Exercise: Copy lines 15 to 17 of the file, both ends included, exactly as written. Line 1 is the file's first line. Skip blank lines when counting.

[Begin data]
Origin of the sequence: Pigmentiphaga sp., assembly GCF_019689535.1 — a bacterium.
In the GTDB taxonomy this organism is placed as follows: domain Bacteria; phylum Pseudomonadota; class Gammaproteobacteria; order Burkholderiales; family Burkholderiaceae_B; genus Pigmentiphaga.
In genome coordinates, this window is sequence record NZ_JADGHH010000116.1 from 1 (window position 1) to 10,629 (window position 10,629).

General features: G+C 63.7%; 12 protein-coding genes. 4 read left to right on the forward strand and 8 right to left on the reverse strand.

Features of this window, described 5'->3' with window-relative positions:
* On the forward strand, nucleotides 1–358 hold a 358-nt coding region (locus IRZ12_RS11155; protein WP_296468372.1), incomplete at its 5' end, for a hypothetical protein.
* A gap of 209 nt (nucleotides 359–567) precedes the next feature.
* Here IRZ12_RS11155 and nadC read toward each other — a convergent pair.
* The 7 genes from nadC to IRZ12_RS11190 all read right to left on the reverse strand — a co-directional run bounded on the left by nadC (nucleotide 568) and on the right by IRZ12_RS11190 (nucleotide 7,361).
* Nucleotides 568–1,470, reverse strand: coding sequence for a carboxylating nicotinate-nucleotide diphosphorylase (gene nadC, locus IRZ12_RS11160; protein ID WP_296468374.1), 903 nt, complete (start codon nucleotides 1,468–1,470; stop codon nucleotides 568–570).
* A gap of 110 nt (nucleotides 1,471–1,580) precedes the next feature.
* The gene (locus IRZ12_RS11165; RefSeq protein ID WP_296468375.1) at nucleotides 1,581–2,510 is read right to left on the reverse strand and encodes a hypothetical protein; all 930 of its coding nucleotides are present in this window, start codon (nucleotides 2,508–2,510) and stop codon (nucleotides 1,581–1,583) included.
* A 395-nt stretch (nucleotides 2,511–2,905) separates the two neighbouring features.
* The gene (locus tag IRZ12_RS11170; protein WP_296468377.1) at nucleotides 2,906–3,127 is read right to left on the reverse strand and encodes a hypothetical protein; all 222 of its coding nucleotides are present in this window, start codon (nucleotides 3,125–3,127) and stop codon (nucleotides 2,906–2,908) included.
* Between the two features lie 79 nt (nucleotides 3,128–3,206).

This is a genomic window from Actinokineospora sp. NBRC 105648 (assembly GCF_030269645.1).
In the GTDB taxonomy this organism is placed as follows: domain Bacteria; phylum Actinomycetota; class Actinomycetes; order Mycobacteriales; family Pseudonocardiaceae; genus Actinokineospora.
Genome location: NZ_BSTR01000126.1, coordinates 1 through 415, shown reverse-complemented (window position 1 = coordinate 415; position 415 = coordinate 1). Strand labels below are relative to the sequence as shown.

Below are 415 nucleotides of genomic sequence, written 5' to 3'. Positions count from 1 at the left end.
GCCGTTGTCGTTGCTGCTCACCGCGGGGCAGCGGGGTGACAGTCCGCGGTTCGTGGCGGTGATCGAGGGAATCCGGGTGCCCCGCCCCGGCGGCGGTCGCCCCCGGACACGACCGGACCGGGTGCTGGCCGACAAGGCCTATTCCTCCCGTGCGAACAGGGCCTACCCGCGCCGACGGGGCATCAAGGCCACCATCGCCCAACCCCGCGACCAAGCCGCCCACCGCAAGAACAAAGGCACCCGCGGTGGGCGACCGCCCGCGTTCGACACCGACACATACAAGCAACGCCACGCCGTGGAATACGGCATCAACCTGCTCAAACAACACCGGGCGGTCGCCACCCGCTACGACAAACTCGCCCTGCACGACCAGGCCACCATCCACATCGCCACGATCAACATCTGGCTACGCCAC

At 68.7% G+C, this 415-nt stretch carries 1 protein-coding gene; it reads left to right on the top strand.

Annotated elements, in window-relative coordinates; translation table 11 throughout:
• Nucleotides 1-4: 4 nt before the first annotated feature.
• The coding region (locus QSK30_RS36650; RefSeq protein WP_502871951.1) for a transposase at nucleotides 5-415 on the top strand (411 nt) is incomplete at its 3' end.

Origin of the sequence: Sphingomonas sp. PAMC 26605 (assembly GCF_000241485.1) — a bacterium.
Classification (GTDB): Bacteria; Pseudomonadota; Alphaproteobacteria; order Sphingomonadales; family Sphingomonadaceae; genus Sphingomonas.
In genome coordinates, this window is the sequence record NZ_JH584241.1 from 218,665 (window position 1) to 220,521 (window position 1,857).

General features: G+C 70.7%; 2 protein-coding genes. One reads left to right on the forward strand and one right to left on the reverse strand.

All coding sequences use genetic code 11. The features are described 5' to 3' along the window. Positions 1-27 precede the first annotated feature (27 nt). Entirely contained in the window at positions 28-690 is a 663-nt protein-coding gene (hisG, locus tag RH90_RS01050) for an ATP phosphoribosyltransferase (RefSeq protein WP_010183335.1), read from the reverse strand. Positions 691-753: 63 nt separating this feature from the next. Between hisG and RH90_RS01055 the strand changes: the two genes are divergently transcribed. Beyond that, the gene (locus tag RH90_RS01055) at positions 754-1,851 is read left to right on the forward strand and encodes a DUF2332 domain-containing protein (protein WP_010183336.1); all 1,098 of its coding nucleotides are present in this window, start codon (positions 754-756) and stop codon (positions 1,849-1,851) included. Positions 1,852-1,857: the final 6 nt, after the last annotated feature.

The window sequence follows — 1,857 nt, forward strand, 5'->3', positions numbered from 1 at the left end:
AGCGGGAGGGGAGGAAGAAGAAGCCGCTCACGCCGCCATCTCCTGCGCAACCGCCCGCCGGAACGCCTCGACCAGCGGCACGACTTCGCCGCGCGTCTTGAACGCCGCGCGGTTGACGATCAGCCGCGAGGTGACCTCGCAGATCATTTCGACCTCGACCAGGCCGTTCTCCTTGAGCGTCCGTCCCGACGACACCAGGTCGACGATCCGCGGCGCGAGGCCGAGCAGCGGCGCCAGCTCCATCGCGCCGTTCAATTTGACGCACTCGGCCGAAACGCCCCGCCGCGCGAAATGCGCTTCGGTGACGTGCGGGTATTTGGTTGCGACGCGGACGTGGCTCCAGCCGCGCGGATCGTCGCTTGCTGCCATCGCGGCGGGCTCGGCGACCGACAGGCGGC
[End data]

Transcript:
* Between the two features lie 79 nt (nucleotides 3,128–3,206).

This is a genomic window from Actinokineospora sp. NBRC 105648 (assembly GCF_030269645.1).
In the GTDB taxonomy this organism is placed as follows: domain Bacteria; phylum Actinomycetota; class Actinomycetes; order Mycobacteriales; family Pseudonocardiaceae; genus Actinokineospora.